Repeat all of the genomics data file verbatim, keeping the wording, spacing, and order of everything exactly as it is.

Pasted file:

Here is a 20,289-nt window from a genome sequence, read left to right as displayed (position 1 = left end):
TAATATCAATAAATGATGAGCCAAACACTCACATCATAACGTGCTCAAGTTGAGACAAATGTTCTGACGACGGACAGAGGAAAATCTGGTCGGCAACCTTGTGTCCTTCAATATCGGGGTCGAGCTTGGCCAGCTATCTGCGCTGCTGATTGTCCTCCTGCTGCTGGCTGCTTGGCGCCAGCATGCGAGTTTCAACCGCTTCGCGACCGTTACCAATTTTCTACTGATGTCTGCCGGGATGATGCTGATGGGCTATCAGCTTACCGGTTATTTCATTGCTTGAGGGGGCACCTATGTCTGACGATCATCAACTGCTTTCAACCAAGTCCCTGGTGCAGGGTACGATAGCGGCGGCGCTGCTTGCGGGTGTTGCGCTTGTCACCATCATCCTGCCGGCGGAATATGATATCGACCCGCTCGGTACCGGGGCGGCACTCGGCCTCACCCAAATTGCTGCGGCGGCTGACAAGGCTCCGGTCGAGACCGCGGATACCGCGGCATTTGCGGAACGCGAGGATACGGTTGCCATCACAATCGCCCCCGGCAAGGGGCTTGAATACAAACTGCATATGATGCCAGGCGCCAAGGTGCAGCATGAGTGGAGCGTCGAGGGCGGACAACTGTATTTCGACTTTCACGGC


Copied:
Here is a 20,289-nt window from a genome sequence, read left to right as displayed (position 1 = left end):
TAATATCAATAAATGATGAGCCAAACACTCACATCATAACGTGCTCAAGTTGAGACAAATGTTCTGACGACGGACAGAGGAAAATCTGGTCGGCAACCTTGTGTCCTTCAATATCGGGGTCGAGCTTGGCCAGCTATCTGCGCTGCTGATTGTCCTCCTGCTGCTGGCTGCTTGGCGCCAGCATGCGAGTTTCAACCGCTTCGCGACCGTTACCAATTTTCTACTGATGTCTGCCGGGATGATGCTGATGGGCTATCAGCTTACCGGTTATTTCATTGCTTGAGGGGGCACCTATGTCTGACGATCATCAACTGCTTTCAACCAAGTCCCTGGTGCAGGGTACGATAGCGGCGGCGCTGCTTGCGGGTGTTGCGCTTGTCACCATCATCCTGCCGGCGGAATATGATATCGACCCGCTCGGTACCGGGGCGGCACTCGGCCTCACCCAAATTGCTGCGGCGGCTGACAAGGCTCCGGTCGAGACCGCGGATACCGCGGCATTTGCGGAACGCGAGGATACGGTTGCCATCACAATCGCCCCCGGCAAGGGGCTTGAATACAAACTGCATATGATGCCAGGCGCCAAGGTGCAGCATGAGTGGAGCGTCGAGGGCGGACAACTGTATTTCGACTTTCACGGC